North Rip / Block Island, Rhode Island
By Capt. Tom Migdalski
Capt. Al Anderson - a widely known skipper, author and lecturer with 45 years of professional chartering experience - runs his 42-foot custom express Prowler from Point Judith, Rhode Island, a premiere launching spot for historic striper locations such as Montauk Point and Block Island Sound.
Anderson began tagging bluefin tuna for the Woods Hole Oceanographic Institute and striped bass for the American Littoral Society in 1967; his count now exceeds 56,000 career game fish, nearly 42,000 of which are striped bass. Call 401-783-8487, or visit prowlerchartersri.com.
Like a big bull's-eye, Block Island sits smack in the middle of the Northeast's striped bass migration pattern. As the water temperature reaches 50 degrees each spring, Anderson targets the massive waves of stripers as they round Montauk Point, New York, and dump into Block Island Sound. Throughout the season, one of the best spots in the area to tangle with bass is Anderson's all-time go-to hot spot: Block Island's famous North Rip.
Before the last glacier melted and raised sea levels a couple of hundred feet, a 12-mile-long land bridge connected Block Island to the continent. The remnant of that spit begins at the northern tip of tear-drop-shaped Block Island and vanishes into the waters of the sound, becoming the bar beneath North Rip.
"Composed of clay and gravel covered by mussel beds, this bar has stability during storms," Anderson says. "And unlike sand shoals, it stays consistent. These waters are rich with bass forage. The predominate baits are sand eels, which are joined by squid and herring in the spring and fall."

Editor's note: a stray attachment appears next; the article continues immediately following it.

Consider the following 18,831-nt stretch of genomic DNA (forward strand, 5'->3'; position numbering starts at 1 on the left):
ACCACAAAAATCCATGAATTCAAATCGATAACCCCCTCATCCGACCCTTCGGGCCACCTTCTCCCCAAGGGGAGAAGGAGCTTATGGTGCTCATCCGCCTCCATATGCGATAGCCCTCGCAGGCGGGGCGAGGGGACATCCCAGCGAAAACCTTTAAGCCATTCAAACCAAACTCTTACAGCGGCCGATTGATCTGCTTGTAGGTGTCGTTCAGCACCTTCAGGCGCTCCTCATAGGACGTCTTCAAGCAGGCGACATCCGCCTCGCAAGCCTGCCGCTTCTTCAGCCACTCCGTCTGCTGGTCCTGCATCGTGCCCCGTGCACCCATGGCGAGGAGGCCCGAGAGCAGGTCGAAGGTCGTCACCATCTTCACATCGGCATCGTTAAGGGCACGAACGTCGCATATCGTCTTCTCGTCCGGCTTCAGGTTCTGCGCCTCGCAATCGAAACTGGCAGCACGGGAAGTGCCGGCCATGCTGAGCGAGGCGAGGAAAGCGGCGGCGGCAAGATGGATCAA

The rip-creating geology of this nearly 1.7-mile subsurface spit begins at Block's Sandy Point and tracks northeast into 120 feet of water. "With tidal currents approaching 5 mph on moon tides, the bar can be a tricky place to fish - but once you learn its waters, you're almost guaranteed bass," Anderson says.
"Because North Rip runs offshore, the filling and flushing of Long Island Sound influences its currents," he says. He recommends using "The Race" section in Eldridge Tide & Pilot Book. The Race is the eastern tidal entrance of Long Island Sound.
"Keep an eye on the marine forecast, as a strong current flowing against the wind creates rough and sometimes dangerous white-water conditions along the rip line," Anderson continues. "North Rip can also create fog banks due to its cooler surfacewater temps caused by tidal upwelling."
June and October are prime months: Head out early or late in the tide, when bass stage in this bait-rich feeding area, often evidenced by working birds.
The primary reason for choosing the North Rip over other areas is simple: It continually offers anglers bass action, not just during daylight hours or tidal changes but at night as well. The area lacks entangling lobster-trap gear, which makes trolling and night bassing comparatively worryfree.
Top tactics for North Rip include drifting live eels on three-way rigs, diamond jigging and trolling wire line with parachute jigs. Anderson is a master at trolling these waters, but not necessarily with wire.
Super spin- and fly-casting action occurs in the shallow, 15- to 25-foot depths, while unmatched trolling and jigging action occurs deeper, in 35 to 55 feet of water. "Because an hour's tide lag develops along the rip's length, numerous strategy opportunities occur for anglers," Anderson says.
For daytime trolling, Anderson uses 6½-foot, light-action graphite rods, and Penn 320 GTO reels rigged with a 50-pound Spectra top shot and 10 feet of 60-pound fluorocarbon leader. He pulls chartreuse parachute jigs or umbrella frames sporting small teasers and tubes, stemming into the current on the uptide side of the rip. "Don't fall downtide to the rip line, as you risk spooking any fish holding station there," he advises. "And replacing cranky wire line with measured and marked Spectra braided line will greatly improve your success."
After dark, Anderson recommends trolling with swimming plugs. "My favorite 'action-packed' plug is Luhr-Jensen's J-Plug in silver, size 5," he says. "But be sure to replace its double treble with a single hook if you're releasing."